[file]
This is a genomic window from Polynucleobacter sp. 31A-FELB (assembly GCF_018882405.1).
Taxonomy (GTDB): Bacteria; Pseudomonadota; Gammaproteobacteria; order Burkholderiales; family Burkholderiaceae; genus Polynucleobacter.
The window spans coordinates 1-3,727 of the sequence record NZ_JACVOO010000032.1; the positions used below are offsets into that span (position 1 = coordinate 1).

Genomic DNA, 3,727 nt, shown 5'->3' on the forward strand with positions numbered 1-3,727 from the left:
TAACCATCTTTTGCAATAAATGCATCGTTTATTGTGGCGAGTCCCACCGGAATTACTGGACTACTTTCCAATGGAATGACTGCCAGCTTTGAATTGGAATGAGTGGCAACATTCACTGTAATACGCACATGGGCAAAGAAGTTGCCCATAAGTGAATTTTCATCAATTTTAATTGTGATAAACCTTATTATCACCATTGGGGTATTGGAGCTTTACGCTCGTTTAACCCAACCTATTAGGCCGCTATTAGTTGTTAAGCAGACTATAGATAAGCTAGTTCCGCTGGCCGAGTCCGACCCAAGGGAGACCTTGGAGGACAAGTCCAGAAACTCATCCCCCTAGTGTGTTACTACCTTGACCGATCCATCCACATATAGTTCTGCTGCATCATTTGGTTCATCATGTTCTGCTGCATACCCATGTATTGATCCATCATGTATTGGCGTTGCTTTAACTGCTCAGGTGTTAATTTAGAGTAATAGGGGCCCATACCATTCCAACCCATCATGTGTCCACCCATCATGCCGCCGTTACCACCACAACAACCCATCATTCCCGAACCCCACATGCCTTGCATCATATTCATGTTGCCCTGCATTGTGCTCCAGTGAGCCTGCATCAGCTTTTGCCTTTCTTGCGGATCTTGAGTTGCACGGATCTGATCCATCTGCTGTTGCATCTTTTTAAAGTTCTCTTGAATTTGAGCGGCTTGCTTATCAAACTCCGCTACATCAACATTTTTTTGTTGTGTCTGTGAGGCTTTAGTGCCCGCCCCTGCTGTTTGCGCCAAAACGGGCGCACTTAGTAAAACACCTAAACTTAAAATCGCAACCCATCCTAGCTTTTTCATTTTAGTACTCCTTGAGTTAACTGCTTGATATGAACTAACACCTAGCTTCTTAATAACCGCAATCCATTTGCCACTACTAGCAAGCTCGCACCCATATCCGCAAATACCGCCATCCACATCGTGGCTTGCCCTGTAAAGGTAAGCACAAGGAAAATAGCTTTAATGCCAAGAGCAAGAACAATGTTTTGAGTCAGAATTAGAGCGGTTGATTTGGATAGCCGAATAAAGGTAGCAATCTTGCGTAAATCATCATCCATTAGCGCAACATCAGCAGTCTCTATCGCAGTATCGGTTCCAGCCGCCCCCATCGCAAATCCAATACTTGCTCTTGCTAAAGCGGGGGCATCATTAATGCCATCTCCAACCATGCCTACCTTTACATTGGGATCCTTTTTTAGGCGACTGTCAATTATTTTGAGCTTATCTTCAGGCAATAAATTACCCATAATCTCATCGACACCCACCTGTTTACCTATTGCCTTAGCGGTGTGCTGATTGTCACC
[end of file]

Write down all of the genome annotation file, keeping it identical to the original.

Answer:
This is a genomic window from Polynucleobacter sp. 31A-FELB (assembly GCF_018882405.1).
Taxonomy (GTDB): Bacteria; Pseudomonadota; Gammaproteobacteria; order Burkholderiales; family Burkholderiaceae; genus Polynucleobacter.
The window spans coordinates 1-3,727 of the sequence record NZ_JACVOO010000032.1; the positions used below are offsets into that span (position 1 = coordinate 1).

Genomic DNA, 3,727 nt, shown 5'->3' on the forward strand with positions numbered 1-3,727 from the left:
TAACCATCTTTTGCAATAAATGCATCGTTTATTGTGGCGAGTCCCACCGGAATTACTGGACTACTTTCCAATGGAATGACTGCCAGCTTTGAATTGGAATGAGTGGCAACATTCACTGTAATACGCACATGGGCAAAGAAGTTGCCCATAAGTGAATTTTCATCAATTTTAATTGTGATAAACCTTATTATCACCATTGGGGTATTGGAGCTTTACGCTCGTTTAACCCAACCTATTAGGCCGCTATTAGTTGTTAAGCAGACTATAGATAAGCTAGTTCCGCTGGCCGAGTCCGACCCAAGGGAGACCTTGGAGGACAAGTCCAGAAACTCATCCCCCTAGTGTGTTACTACCTTGACCGATCCATCCACATATAGTTCTGCTGCATCATTTGGTTCATCATGTTCTGCTGCATACCCATGTATTGATCCATCATGTATTGGCGTTGCTTTAACTGCTCAGGTGTTAATTTAGAGTAATAGGGGCCCATACCATTCCAACCCATCATGTGTCCACCCATCATGCCGCCGTTACCACCACAACAACCCATCATTCCCGAACCCCACATGCCTTGCATCATATTCATGTTGCCCTGCATTGTGCTCCAGTGAGCCTGCATCAGCTTTTGCCTTTCTTGCGGATCTTGAGTTGCACGGATCTGATCCATCTGCTGTTGCATCTTTTTAAAGTTCTCTTGAATTTGAGCGGCTTGCTTATCAAACTCCGCTACATCAACATTTTTTTGTTGTGTCTGTGAGGCTTTAGTGCCCGCCCCTGCTGTTTGCGCCAAAACGGGCGCACTTAGTAAAACACCTAAACTTAAAATCGCAACCCATCCTAGCTTTTTCATTTTAGTACTCCTTGAGTTAACTGCTTGATATGAACTAACACCTAGCTTCTTAATAACCGCAATCCATTTGCCACTACTAGCAAGCTCGCACCCATATCCGCAAATACCGCCATCCACATCGTGGCTTGCCCTGTAAAGGTAAGCACAAGGAAAATAGCTTTAATGCCAAGAGCAAGAACAATGTTTTGAGTCAGAATTAGAGCGGTTGATTTGGATAGCCGAATAAAGGTAGCAATCTTGCGTAAATCATCATCCATTAGCGCAACATCAGCAGTCTCTATCGCAGTATCGGTTCCAGCCGCCCCCATCGCAAATCCAATACTTGCTCTTGCTAAAGCGGGGGCATCATTAATGCCATCTCCAACCATGCCTACCTTTACATTGGGATCCTTTTTTAGGCGACTGTCAATTATTTTGAGCTTATCTTCAGGCAATAAATTACCCATAATCTCATCGACACCCACCTGTTTACCTATTGCCTTAGCGGTGTGCTGATTGTCACC